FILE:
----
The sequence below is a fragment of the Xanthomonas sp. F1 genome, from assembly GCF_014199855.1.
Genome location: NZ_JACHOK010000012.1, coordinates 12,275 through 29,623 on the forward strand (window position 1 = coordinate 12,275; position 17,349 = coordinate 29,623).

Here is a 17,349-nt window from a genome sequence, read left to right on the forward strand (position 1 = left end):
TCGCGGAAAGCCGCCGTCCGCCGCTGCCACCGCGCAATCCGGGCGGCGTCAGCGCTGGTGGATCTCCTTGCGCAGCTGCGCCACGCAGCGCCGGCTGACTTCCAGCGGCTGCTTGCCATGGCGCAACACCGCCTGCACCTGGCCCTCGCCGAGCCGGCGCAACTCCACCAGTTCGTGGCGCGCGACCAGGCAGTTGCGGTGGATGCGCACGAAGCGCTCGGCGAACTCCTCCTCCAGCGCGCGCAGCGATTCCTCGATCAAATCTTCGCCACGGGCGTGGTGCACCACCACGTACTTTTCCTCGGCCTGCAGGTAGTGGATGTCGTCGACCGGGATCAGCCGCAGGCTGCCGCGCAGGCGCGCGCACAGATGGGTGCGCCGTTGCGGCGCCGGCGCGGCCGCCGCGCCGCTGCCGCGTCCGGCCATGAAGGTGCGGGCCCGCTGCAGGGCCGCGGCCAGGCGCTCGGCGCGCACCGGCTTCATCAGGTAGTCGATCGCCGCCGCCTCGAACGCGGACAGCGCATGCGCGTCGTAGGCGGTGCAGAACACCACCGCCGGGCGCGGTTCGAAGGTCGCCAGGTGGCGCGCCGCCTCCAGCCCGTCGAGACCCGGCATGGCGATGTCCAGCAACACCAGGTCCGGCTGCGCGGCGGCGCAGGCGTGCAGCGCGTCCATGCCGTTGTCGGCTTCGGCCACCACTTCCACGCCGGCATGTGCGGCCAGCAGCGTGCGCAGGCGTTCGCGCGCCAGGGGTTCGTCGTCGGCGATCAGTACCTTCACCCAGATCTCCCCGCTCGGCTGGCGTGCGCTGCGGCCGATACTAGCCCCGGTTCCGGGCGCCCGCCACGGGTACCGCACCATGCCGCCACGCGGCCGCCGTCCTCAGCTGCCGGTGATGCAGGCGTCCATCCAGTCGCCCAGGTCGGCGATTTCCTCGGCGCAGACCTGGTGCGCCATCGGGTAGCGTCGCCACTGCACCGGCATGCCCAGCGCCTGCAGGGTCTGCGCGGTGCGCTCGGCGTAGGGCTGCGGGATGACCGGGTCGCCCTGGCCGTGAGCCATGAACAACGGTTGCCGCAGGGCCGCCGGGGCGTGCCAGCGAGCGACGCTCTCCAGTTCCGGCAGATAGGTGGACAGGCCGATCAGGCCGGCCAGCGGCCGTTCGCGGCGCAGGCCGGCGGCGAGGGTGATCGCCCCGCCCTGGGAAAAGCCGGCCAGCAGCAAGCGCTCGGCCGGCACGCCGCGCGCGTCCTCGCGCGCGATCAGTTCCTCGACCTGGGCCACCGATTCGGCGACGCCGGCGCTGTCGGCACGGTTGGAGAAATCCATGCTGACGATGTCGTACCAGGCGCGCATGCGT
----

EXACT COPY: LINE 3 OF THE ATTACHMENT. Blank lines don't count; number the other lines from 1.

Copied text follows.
Here is a 17,349-nt window from a genome sequence, read left to right on the forward strand (position 1 = left end):